Palace, it’s fair to say, are a big deal these days. No Saturday afternoon in Soho is complete without a quick gawp at the hordes of streetwear-hungry lads and lasses who queue up outside their Brewer Street store for a chance to emerge into sunlight a few hundred quid lighter after an hour or two spent browsing their wares.
Initially the concern of a few skate-obsessives who’d congregate on the Southbank for a day of doing whatever it is uber-cool skaters do with themselves, the brand has gone on to work with the likes of Adidas, Reebok and Gore-Tex, and they followed the launch of their London store with a New York outpost in 2017. Jonah Hill likes them. Your brother likes them. Juergen Teller seems to like them, too.
Recently the photographer found himself accompanying a smattering of Palaces skaters — Dino Da Silva, Rory Milanes, Juan Saavedra, Lucien Clarke, and Blondey McCoy — on an outing to Japan to shoot their autumn/winter 2018 lookbook. The shoot features clothes that’ll be available on Friday, 5 October, at 11am.
From the photos Juergen took, the fellas seemed to have a good, honest, touristy time. Nice, isn’t it, to see that even cooler than thou skaters enjoy doing things torn straight out of a dog-eared copy of a Marco Polo guide?
- Department of New Realities' AR-assisted Moncler book is a technological triumph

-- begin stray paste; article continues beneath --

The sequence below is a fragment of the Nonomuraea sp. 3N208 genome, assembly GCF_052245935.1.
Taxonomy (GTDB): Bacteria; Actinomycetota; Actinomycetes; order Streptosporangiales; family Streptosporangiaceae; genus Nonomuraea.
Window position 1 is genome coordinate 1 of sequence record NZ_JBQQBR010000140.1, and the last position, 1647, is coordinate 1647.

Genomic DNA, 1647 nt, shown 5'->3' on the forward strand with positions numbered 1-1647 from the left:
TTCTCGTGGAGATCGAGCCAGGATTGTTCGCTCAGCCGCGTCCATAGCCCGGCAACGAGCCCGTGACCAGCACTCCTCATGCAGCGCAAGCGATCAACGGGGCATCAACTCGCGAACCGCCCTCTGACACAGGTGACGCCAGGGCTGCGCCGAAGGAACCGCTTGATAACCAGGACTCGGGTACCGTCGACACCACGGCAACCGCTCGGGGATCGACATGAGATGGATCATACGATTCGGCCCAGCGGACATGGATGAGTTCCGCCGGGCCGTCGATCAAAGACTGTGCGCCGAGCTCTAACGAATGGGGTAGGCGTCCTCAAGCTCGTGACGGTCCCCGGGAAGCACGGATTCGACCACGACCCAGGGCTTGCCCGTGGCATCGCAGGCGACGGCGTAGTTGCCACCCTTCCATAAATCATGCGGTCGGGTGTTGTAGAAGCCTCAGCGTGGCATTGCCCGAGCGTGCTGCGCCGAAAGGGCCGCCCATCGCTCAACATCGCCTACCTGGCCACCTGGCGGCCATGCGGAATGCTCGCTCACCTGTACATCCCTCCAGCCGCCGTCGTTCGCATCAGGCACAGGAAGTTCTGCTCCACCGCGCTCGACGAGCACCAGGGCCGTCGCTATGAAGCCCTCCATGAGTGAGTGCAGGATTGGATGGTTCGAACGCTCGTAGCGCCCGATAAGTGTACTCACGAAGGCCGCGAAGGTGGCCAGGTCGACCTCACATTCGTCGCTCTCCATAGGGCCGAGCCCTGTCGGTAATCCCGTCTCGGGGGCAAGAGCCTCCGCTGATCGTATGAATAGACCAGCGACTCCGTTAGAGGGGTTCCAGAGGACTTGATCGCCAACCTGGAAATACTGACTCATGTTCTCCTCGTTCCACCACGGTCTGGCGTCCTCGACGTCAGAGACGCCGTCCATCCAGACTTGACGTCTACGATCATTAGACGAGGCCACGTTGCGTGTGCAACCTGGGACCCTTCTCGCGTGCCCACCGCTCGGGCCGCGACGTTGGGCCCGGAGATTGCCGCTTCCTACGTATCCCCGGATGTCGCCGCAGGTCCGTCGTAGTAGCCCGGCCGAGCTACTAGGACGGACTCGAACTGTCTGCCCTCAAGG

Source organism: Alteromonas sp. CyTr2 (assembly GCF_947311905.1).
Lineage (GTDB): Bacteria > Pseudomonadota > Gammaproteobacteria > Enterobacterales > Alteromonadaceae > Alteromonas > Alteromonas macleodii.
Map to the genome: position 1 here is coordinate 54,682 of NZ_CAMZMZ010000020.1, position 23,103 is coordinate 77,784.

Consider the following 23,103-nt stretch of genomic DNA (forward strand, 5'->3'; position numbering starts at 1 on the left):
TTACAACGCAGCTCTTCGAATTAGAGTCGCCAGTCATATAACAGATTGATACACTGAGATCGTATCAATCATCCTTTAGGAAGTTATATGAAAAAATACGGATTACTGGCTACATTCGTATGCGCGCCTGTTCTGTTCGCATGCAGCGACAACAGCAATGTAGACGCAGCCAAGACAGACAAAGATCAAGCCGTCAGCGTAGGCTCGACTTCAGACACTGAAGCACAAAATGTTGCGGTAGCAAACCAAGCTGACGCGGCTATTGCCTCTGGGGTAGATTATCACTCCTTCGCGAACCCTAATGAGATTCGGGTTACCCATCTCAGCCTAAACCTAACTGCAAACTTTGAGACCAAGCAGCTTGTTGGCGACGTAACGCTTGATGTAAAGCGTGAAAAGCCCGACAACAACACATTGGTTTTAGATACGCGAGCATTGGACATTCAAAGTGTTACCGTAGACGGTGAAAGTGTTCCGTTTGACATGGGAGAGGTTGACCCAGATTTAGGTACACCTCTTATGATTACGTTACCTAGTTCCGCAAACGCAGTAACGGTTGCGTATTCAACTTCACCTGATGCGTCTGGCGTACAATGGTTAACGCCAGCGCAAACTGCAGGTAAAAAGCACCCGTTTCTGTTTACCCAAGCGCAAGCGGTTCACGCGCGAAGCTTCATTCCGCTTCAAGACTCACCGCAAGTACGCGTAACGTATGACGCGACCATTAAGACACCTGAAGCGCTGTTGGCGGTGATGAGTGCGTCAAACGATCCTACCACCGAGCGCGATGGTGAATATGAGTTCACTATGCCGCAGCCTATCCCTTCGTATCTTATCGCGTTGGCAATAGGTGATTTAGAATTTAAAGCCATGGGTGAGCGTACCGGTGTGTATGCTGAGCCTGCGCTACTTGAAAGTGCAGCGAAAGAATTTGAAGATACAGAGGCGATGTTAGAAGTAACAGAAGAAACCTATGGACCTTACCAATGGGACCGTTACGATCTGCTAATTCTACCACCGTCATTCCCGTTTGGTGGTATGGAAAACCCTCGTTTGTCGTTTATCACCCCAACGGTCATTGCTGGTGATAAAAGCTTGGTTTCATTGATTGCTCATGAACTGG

- Tish Murtha's Elswick Kids portrays "the joy and freedom of childhood"
- The ninth Asian Pacific Triennial’s features an undoubtedly impressive roster
- Lily Rose Thomas' film Girls Who Drink explores three complicated relationships with alcohol
- Broken Bonds explores how pictures can document a different approach to history
- Talk: a magazine reimagining debates surrounding commercial art
- Photographer Andrea Artemisio's wacky realisations breathe fresh air into magazine editorial
- Massive Attack just announced that they've remastered a classic album into...a spray can
- It looks like Banksy intended to shred the whole of Girl with Balloon
- Deep Throat Studio may have been borne out of failure but it thrives today
- Andrés Rosa approaches design by rejecting logic and embracing Dadaist thinking
- A new film uses the Barbican estate at sunset to appreciate the beauty of Brutalism